Denmark is taking aggressive action to stop the spread of coronavirus outbreaks on mink farms that have now seemingly jumped back into humans.
On Wednesday, Danish Prime Minister Mette Frederiksen announced that farm workers have contracted infections with strains of the virus that contain a mutation first found in infected minks—a mutation that public health officials fear could possibly affect our immune response to the virus. The government plans to kill all of its farmed mink population, estimated to be as high as 17 million total. But it’s still unclear whether this mutation may truly be important.
Minks and other weasels have turned out to be one of the unexpected casualties of the covid-19 pandemic, as they’ve proven vulnerable to catching the virus from infected people and then easily spreading it to each other. And unlike other animals known to have contracted human-spread infections, such as cats and dogs, the virus seems to be especially deadly for them. In early October, health officials in Utah and Wisconsin reported that recent outbreaks had led to over 10,000 minks dying.
The first known outbreaks of covid-19 among minks occurred in Europe over the summer. These initial outbreaks prompted countries such as the Netherlands to preemptively kill off more than a million minks to stop transmission. But it seems that the virus has continued to spread on Denmark’s mink farms, and it’s possible that some of these circulating strains have mutated to become meaningfully different from those infecting people and are starting to spread back to us.
In a press conference Wednesday, Frederiksen said that more than 300 people in Northern Denmark (roughly half of all known active cases in the region) had recently contracted strains of the virus tied to mink farms. Several of the cases found in both people and minks appeared to contain a shared mutation. And when health officials studied the strains of virus isolated from these cases closer, they found evidence that these mutated strains may be not as sensitive to our antibodies as expected. So far, five minks and 12 people in the country are known to have contracted this particular variant of the virus.
“The mutated virus in mink may pose a risk to the effectiveness of a future vaccine,” Frederiksen said, according to Reuters.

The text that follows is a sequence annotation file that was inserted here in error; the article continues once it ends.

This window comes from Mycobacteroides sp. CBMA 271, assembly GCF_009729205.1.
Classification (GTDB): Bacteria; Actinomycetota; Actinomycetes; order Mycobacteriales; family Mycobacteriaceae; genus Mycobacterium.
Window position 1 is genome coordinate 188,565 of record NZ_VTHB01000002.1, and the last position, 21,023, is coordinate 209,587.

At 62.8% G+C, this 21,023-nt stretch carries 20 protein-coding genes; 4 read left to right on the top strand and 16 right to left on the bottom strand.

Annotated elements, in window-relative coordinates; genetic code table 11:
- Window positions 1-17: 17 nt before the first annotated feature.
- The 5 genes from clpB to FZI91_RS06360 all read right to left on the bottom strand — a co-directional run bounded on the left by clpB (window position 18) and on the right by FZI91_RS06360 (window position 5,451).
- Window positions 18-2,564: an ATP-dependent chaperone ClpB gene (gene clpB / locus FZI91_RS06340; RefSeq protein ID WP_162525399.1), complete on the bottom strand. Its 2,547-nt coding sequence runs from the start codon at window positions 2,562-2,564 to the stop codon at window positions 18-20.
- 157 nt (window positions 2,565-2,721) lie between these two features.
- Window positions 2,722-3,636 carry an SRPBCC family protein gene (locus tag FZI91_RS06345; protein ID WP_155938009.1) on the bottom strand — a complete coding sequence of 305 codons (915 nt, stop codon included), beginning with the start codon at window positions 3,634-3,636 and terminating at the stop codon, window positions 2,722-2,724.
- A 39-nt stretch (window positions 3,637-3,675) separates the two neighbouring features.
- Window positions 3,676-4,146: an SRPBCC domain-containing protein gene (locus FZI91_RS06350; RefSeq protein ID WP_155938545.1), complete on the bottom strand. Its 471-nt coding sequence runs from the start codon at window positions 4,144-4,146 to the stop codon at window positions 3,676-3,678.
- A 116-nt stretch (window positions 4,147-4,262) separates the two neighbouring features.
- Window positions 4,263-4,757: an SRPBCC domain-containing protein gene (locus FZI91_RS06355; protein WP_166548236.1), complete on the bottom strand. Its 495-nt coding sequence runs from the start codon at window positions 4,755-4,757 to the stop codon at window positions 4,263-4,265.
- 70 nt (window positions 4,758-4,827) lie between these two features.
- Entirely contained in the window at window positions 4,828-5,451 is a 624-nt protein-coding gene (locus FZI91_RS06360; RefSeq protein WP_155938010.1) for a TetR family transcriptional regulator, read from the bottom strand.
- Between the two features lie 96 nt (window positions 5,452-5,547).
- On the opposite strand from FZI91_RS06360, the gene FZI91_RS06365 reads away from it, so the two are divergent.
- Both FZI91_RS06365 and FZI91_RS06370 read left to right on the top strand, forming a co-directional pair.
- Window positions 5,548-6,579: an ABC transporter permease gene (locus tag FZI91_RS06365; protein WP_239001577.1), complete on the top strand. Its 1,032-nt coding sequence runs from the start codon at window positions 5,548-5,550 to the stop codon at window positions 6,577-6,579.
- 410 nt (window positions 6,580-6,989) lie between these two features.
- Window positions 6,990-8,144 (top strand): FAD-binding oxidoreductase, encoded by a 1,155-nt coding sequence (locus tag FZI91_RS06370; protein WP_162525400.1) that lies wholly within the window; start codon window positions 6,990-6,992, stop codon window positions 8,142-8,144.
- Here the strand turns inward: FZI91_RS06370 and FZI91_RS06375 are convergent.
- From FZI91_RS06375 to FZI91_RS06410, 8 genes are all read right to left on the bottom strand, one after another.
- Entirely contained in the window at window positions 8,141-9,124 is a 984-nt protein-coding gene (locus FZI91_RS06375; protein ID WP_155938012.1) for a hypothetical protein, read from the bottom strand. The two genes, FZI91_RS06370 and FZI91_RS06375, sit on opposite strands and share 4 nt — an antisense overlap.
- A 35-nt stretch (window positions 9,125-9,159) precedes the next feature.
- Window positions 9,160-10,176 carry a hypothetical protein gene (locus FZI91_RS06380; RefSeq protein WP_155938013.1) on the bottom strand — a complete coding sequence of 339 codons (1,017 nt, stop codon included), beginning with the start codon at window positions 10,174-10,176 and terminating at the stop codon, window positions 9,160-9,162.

Some caution is warranted here. Without more publicly available data on the mutation, outside scientists can’t yet confirm what Denmark’s scientists have claimed to find. It’s possible this mutation may not be relevant at all, even if it has spread from minks to humans. Mutations in a virus happen all the time, and it often takes multiple lines of research to know whether any one mutation is changing the relationship between a virus and its host. Perhaps most crucial is that, even if a mutation is bad news for us, that doesn’t necessarily mean that it will spread widely among strains circulating in the population, for many complicated reasons.
Still, scientists do generally worry about this kind of scenario happening, where a virus that spreads between different kinds of hosts can pick up mutations that give it a new advantage when infecting people. Indeed, it’s thought that the original strains of the virus that led to the covid-19 pandemic came from animal-to-human transmission in the first place, possibly spreading to us from bats. And it’s possible, though not confirmed, that the virus may have already mutated to become more infectious in people early on in the pandemic.
But though the findings on this latest mutation may be valid, Emma Hodcroft, a researcher at the University of Bern in Switzerland who studies the genetics of the coronavirus, said she was disappointed in how Denmark decided to announce them.
“When something like this is announced with no additional information and no context, it’s impossible for scientists to weigh in with assessments and interpretation. However, headlines and quotes like those given spark a lot of worry in the public and also lead to a lot of media attention—when we have no data to work with,” she said. “I strongly believe everyone has a responsibility to report on SARS-CoV-2 research—especially things about mutations and vaccinations—responsibly.”
Among other caveats, Hodcroft noted that a weaker antibody response caused by a mutation in the coronavirus, even if genuine, may not necessarily impact a vaccine’s effectiveness. But without further data available, it’s too early to know much of anything.
Denmark is taking no chances. Officials now plan to cull the entire mink population—a heavy toll for the world’s largest mink fur producer. But it will take more time to know whether this decision will have prevented something worse from coming down the line.
This article has been updated with comments from Emma Hodcroft.